It’s a nightmare situation. The doctor tells you that you or a loved one has a life-altering condition — something that is going to call on your deepest resources of strength to handle. A bad diagnosis can land like a bomb, frightening and disorienting you in a way that little else can.
Even though a scary diagnosis can turn your world upside down, there are practical strategies you can use to take the best next steps and bring balance back to your life. Here are a few:
Know your feelings will improve. In the immediate aftermath of a diagnosis, the anxiety and fear can feel destabilizing and permanent. But those emotions are important reminders that your body and mind are mobilizing to protect you. Their intensity will subside over the coming days. You will still have plenty of challenges, but the intensity of the confusion and fear will lessen naturally.
Slow down. Fight the urge to make major decisions right away, taking a few days or a week to do some research and get a second opinion can make all the difference in finding the best doctors and treatment for yourself.
Seek comforts, new and old. Making healthy lifestyle changes and exploring new modes of self-care can provide crucial comfort and support. But don’t abandon all your old routines either. If nature walks have always buoyed your spirits, walk. If you like to get lost in a book, read. If praying helps, pray.
Choose whom to tell. Support from friends is absolutely essential, You get to decide with whom to share your news. A family member or friend who is going to cry every time he or she talks to you is not going to be helpful.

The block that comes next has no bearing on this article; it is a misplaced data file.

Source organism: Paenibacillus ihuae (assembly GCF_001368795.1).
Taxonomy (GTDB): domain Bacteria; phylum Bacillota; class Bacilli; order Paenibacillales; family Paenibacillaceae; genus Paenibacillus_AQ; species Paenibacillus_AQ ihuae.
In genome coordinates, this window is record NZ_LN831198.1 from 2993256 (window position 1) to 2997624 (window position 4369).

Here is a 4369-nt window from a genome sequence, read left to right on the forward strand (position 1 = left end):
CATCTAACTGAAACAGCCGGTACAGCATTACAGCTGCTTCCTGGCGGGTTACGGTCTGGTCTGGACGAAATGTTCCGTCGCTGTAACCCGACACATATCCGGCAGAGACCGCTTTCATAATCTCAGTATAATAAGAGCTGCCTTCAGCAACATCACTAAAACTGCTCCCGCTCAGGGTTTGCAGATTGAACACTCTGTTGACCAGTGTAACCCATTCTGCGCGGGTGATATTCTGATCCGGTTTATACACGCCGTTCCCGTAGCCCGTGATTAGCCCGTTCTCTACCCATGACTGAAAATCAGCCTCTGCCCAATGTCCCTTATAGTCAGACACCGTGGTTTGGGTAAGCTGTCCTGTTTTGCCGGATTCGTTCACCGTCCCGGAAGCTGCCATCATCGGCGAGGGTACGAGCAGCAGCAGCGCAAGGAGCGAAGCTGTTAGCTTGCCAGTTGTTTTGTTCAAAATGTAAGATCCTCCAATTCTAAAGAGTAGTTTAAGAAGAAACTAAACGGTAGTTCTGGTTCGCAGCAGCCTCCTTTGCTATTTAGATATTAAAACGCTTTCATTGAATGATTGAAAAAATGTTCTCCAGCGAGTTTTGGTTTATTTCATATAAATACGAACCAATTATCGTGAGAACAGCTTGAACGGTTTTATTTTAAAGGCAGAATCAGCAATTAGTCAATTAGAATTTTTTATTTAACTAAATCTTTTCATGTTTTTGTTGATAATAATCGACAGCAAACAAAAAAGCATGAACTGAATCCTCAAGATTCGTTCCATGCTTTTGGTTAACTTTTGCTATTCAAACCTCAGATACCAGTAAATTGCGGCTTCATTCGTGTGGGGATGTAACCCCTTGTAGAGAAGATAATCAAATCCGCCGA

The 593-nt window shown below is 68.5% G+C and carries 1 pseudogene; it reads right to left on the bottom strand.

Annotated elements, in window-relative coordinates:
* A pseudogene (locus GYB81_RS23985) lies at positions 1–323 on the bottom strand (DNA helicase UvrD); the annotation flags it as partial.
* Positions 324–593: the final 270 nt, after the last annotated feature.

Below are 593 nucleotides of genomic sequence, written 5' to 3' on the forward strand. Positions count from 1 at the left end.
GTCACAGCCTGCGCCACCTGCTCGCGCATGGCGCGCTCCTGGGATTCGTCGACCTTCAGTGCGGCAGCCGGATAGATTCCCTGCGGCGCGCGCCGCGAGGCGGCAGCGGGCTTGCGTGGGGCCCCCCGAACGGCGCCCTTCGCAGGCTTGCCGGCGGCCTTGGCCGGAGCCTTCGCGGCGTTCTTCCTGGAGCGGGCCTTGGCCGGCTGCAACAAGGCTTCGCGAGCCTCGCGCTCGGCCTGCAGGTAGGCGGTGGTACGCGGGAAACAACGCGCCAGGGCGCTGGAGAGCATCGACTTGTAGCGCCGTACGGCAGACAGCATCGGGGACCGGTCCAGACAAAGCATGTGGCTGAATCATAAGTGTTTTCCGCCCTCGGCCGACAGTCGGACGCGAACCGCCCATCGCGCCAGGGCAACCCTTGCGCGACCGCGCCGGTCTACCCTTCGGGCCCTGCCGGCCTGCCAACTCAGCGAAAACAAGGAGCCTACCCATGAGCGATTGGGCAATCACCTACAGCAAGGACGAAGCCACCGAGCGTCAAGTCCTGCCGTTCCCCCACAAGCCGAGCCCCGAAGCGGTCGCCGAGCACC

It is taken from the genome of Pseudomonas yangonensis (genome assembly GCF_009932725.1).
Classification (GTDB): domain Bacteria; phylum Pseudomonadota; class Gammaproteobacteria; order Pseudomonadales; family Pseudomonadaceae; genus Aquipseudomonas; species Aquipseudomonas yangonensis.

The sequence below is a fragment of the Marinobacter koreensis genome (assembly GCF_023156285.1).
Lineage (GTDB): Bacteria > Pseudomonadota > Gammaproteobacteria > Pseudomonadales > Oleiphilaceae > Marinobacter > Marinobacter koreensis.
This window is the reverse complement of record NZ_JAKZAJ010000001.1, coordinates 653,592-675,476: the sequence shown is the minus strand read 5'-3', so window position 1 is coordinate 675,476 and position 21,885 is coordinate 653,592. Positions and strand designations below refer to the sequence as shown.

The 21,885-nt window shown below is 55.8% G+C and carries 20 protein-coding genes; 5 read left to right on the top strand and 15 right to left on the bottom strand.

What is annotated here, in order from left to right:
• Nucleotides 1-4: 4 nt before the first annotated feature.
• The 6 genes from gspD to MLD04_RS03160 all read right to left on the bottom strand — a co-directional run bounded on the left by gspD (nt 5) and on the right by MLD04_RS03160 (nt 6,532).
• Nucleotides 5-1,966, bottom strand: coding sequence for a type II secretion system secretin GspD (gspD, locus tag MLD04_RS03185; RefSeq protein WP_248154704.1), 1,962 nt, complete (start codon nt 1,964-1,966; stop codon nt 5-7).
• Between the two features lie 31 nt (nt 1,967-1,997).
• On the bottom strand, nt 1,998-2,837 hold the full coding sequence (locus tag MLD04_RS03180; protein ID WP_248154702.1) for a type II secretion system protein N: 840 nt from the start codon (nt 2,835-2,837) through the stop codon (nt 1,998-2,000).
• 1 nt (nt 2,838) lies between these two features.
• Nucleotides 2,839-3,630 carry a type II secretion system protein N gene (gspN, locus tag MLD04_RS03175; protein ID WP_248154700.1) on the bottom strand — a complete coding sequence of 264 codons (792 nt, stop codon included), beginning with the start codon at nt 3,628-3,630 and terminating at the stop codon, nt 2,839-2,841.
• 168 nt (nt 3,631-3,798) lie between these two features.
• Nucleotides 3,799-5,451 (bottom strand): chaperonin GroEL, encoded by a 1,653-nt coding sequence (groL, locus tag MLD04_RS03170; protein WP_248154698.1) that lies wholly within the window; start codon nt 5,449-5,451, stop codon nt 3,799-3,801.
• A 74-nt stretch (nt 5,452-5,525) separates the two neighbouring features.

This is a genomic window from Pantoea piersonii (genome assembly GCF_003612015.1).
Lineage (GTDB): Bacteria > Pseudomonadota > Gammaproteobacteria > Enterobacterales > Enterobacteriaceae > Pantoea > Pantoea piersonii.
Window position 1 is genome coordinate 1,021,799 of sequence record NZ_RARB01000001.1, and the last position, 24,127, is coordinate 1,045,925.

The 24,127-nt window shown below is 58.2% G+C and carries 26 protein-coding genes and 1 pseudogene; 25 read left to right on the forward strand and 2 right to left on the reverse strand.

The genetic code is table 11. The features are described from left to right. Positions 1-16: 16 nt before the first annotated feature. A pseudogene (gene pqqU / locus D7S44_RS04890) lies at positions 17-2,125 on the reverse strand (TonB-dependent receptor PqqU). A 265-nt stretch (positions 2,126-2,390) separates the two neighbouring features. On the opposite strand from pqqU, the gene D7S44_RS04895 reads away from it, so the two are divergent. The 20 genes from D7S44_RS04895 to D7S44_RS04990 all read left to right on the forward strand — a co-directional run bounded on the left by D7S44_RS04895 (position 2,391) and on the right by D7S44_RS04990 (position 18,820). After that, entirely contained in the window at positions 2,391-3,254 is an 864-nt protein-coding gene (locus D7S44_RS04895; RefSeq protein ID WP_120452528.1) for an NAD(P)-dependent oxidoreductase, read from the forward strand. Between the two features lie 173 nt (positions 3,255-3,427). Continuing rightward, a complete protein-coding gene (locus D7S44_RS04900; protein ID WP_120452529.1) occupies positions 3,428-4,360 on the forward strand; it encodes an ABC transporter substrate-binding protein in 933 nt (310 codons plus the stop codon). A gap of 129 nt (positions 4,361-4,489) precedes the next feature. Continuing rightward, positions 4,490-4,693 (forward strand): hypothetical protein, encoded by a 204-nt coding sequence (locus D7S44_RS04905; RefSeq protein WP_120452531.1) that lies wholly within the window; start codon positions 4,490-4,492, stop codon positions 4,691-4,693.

Use the Web wisely. It’s important to remember how wildly inaccurate online information can be and to be conservative in your searches, especially at the beginning, as indiscriminate web surfing can increase fears more than help you. Talking with trusted health professionals and friends may be more helpful.
Write things down. If you are worried write down your thoughts. Journaling can be therapeutic as you process the news. People think of many things when they get bad news. Writing things down as they come into your mind, helps you gain some control.
Don’t feel guilty about calling your boss or manager to share what is going on. You might want to take a few days off and give yourself time to process the information.
Getting bad news is difficult. It is hard for the person who receives the news as well as family members. Keep in mind that each person deals with bad news in their own way. It is my hope that these strategies will help you and your family cope if you are given bad news one day.
I wrote a post in Nurse Advocate; titled; Life Changes on a Dime after I received the news that I had a Central Nervous Brain Tumor. If you missed the original post, take a minute to read it here.
If you have strategies that have helped you cope, please feel free to share.
Thank you for reading Nurse Advocate!